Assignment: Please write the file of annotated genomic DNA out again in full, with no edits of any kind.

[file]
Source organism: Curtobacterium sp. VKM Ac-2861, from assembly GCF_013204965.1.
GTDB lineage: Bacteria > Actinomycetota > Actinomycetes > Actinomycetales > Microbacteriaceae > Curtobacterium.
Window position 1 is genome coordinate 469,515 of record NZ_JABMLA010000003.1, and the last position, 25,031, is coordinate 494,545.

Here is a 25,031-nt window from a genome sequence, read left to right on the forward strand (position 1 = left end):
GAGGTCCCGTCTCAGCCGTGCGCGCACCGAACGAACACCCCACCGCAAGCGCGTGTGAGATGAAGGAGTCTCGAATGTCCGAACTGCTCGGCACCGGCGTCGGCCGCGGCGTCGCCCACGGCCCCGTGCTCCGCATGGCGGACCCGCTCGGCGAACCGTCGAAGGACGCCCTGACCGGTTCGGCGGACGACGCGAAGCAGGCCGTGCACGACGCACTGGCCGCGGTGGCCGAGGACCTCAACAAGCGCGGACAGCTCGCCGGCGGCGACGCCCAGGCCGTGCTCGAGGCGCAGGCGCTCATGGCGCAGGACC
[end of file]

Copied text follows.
Source organism: Curtobacterium sp. VKM Ac-2861, from assembly GCF_013204965.1.
GTDB lineage: Bacteria > Actinomycetota > Actinomycetes > Actinomycetales > Microbacteriaceae > Curtobacterium.
Window position 1 is genome coordinate 469,515 of record NZ_JABMLA010000003.1, and the last position, 25,031, is coordinate 494,545.

Here is a 25,031-nt window from a genome sequence, read left to right on the forward strand (position 1 = left end):
GAGGTCCCGTCTCAGCCGTGCGCGCACCGAACGAACACCCCACCGCAAGCGCGTGTGAGATGAAGGAGTCTCGAATGTCCGAACTGCTCGGCACCGGCGTCGGCCGCGGCGTCGCCCACGGCCCCGTGCTCCGCATGGCGGACCCGCTCGGCGAACCGTCGAAGGACGCCCTGACCGGTTCGGCGGACGACGCGAAGCAGGCCGTGCACGACGCACTGGCCGCGGTGGCCGAGGACCTCAACAAGCGCGGACAGCTCGCCGGCGGCGACGCCCAGGCCGTGCTCGAGGCGCAGGCGCTCATGGCGCAGGACC